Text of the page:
In shamanistic societies it was understood that the boundaries of time and distance could be transcended and that there was a danger that this ability could be lost. It was believed that as time moved forward and history moved on, more and more humans and animals became perceived as being categorically distinct. As the world gets older, things within it become understood as being fixed. Knowledge in this sense limits possibility. Time is like a person who gets more and more fixed in his habits. People can do more things than they always do, but they rarely change their habits and over time they lose the imagination to see what else they could do. Habits become our limits, but shamen could move into trancelike states and, for example, communicate with people from the past. The shamen reminded people about the possibilities of transformation and transcendence.

Humans today find comfort in the predictability of things. Things that are always the same are reassuring. Just the idea that something could be out of synchronicity is disturbing. Some of people's most vivid memories are related to events that have been 'out of sync', not predicted, that shook up the understood order of the world. The western world today anchors its views in science and this has produced an immutable confidence that the world can be understood, predicted, and to some degree controlled. For example, what if one day you went out to your car, or snowmobile, and you found a seashell sitting on top of it. This shell would represent nothing offensive, nothing dangerous or poisonous. But some people would be bothered and approach the puzzle with a western analytical disposition. How did it get there? Who did this? What is the meaning? Why is it there? Today's scientific view of the world is accompanied by a confident belief that there is an answer and that the answer can be known.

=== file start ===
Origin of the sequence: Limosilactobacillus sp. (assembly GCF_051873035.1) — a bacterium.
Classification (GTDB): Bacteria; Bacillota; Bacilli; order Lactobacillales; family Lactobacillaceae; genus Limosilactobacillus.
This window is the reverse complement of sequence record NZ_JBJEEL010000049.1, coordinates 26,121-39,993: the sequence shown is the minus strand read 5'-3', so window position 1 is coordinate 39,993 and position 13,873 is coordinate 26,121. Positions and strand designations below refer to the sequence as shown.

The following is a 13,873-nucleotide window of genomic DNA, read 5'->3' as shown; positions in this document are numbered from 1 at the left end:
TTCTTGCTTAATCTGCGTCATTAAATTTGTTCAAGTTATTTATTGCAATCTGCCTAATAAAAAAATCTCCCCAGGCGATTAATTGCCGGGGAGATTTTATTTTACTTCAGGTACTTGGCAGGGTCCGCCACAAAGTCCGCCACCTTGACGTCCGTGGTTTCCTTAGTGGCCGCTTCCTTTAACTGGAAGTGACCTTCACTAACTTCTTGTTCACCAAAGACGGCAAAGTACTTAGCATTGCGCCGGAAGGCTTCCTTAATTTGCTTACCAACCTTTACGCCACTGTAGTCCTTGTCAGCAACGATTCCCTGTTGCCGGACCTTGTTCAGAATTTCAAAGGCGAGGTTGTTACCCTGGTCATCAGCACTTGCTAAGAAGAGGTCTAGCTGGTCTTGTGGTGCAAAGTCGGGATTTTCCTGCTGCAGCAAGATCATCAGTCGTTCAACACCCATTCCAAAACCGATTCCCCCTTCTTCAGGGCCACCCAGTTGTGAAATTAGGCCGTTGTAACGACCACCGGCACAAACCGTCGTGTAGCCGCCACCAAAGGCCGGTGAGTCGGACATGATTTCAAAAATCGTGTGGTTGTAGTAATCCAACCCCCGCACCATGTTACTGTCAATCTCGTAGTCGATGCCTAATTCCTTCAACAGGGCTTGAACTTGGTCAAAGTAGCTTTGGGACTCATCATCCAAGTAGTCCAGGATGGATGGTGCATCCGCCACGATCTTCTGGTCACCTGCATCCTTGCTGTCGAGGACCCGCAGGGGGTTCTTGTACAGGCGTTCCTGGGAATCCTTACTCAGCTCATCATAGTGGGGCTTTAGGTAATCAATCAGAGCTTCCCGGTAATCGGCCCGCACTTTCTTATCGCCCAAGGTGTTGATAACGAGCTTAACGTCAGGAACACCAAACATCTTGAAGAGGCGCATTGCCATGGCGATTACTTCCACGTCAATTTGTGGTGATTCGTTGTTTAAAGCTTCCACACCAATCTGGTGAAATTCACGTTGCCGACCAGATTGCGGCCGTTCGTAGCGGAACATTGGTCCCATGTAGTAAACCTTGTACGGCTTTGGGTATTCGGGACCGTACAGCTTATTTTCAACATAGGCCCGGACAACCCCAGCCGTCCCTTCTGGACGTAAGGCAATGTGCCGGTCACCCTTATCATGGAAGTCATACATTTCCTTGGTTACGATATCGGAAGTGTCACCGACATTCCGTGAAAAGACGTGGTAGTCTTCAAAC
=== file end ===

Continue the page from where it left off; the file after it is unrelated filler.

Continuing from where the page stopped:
Try to imagine instead a world that is viewed as uncertain and where humans view themselves a one small part of a larger plant and animal system. In this world people look for connections, for underlying meaning and threads to explain how it works. So, the world is held up on four posts and on top of each post are four birds: a ptarmigan, a loon, an eagle and a crane. If somebody said that this was a traditional belief (and it is for some) of the nature of the world, it could easily be dismissed as naïve and primitive. Science does not support such a belief and it does not make any sense, physically. The other way to understand it, however, is to understand that this is not a physical explanation at all, but rather an understanding that the world is land (ptarmigan), water (loon) and air (eagle) and even more that life is the mixture of the three, (crane). These are the four posts that represent the living world and that sustain life. Another idea that some would say is ridiculous is that if a pack of wolves run into water they become killer whales. While it is absurd if viewed scientifically, it is not absurd if viewed analogically. The role of wolves on land as pack animals is similar to the role of the pods of killer whales in the sea. Also, they both demonstrate cooperative group behavior and are generally not hostile to human beings. These examples show that living things can be viewed through taxonomies based on anatomical features, as in modern science, or they can be viewed by function and in relation to other living things. Shamanism and western science are two very different ways of relating to the world.